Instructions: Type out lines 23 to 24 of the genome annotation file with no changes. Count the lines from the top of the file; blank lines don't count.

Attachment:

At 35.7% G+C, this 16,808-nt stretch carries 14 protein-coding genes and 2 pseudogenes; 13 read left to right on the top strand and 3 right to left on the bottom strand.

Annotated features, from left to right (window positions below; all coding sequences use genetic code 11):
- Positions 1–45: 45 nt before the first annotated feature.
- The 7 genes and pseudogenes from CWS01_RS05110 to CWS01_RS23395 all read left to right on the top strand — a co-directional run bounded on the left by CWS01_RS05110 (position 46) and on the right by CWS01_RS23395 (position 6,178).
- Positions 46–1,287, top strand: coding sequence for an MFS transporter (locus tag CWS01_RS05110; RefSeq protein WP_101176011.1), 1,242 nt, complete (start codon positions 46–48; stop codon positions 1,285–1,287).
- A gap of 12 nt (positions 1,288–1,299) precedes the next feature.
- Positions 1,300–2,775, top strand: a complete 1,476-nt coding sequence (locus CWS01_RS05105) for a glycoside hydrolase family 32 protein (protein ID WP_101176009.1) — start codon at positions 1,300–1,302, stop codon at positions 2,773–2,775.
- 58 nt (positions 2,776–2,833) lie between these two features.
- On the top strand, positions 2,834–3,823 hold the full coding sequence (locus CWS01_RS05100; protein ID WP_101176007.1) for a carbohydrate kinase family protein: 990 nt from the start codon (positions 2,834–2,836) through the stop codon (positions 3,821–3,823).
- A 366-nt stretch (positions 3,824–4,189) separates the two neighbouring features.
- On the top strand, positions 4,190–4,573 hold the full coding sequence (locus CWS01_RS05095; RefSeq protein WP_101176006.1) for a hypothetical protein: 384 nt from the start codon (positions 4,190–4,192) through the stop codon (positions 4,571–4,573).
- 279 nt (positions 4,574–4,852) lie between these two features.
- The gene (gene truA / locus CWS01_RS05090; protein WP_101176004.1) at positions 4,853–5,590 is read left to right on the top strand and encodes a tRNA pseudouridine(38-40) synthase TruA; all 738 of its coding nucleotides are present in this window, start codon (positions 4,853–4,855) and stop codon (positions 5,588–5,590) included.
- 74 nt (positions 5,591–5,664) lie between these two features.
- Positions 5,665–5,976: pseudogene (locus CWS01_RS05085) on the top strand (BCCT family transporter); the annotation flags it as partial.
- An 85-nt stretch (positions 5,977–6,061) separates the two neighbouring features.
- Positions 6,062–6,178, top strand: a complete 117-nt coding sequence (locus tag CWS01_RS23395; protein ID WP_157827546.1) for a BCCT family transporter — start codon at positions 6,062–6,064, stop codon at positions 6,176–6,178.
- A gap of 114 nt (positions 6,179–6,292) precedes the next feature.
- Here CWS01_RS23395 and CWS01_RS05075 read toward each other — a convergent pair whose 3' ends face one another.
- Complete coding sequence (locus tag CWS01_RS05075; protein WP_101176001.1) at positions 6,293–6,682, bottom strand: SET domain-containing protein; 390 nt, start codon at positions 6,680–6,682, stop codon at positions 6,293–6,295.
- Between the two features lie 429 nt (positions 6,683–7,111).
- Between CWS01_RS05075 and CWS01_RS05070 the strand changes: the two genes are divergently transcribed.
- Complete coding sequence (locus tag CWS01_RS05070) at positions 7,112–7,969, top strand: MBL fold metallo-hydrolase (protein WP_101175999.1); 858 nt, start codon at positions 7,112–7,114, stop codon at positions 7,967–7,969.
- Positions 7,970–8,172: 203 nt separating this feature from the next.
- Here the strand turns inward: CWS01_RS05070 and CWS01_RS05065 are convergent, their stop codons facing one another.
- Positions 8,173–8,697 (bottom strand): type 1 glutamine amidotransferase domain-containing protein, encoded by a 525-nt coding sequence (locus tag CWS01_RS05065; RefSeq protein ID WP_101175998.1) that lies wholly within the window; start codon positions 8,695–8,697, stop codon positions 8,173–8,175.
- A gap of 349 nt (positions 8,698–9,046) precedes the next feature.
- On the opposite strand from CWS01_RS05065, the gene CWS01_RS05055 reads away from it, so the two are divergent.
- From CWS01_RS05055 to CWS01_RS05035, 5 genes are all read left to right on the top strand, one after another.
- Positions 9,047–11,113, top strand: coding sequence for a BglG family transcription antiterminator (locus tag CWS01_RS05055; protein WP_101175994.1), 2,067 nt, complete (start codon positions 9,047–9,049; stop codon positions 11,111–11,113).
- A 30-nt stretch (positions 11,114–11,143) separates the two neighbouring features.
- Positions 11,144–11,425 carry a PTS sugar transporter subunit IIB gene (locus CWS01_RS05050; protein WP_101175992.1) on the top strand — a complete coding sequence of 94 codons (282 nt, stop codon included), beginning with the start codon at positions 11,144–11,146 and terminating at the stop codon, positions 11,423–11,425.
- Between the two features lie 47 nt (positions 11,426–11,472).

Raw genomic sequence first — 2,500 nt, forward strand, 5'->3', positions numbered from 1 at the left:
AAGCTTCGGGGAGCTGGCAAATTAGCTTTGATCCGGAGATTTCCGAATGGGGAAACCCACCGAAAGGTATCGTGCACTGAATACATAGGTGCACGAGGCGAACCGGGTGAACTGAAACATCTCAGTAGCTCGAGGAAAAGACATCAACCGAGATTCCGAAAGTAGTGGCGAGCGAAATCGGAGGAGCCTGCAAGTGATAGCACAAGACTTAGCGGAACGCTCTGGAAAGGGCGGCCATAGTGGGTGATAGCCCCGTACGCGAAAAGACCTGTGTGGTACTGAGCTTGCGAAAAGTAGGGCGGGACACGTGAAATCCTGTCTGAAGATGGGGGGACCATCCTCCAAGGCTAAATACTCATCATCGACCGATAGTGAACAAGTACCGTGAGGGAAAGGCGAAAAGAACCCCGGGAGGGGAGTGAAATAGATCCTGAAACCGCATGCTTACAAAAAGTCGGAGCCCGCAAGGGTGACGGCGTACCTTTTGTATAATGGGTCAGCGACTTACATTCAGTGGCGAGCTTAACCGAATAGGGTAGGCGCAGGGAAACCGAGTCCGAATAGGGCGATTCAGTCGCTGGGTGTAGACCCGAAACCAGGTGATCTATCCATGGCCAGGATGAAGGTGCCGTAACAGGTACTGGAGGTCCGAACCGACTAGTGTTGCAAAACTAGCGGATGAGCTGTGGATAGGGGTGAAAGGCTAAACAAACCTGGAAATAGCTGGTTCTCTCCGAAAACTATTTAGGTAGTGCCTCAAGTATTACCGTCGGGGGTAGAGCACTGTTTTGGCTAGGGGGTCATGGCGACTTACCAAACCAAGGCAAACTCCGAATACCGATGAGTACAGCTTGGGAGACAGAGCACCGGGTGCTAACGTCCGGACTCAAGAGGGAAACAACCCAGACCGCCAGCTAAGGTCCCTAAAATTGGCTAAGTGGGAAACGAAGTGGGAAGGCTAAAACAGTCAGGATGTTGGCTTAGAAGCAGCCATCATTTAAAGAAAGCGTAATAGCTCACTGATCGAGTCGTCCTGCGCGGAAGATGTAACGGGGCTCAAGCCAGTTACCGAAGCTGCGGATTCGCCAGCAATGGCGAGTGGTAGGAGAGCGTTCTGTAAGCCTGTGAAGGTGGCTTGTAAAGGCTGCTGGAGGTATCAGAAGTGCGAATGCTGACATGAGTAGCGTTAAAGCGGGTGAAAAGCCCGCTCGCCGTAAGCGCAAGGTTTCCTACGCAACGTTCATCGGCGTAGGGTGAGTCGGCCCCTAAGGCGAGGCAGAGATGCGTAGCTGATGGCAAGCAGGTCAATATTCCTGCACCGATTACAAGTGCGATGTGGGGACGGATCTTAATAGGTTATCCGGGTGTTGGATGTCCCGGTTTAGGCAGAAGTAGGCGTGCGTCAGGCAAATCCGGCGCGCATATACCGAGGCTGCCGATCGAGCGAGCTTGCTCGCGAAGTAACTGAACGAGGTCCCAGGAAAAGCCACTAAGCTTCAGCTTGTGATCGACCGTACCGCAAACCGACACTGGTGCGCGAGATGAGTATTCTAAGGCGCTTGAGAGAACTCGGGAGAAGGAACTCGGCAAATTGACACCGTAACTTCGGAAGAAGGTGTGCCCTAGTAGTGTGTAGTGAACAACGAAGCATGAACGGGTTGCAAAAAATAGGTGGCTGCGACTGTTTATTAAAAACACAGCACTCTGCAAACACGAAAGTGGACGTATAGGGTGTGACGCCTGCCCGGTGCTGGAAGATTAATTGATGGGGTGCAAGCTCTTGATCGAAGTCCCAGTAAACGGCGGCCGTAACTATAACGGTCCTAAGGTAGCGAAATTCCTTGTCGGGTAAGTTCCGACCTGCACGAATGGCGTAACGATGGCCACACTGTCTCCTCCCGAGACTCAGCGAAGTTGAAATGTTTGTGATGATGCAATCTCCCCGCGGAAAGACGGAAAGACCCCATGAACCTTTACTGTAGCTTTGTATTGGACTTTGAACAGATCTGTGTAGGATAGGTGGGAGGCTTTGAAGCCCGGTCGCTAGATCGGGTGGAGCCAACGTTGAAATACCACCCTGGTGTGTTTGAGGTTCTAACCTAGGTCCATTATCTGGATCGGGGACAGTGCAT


- Complete coding sequence (locus tag CWS01_RS05070) at positions 7,112–7,969, top strand: MBL fold metallo-hydrolase (protein WP_101175999.1); 858 nt, start codon at positions 7,112–7,114, stop codon at positions 7,967–7,969.
- Positions 7,970–8,172: 203 nt separating this feature from the next.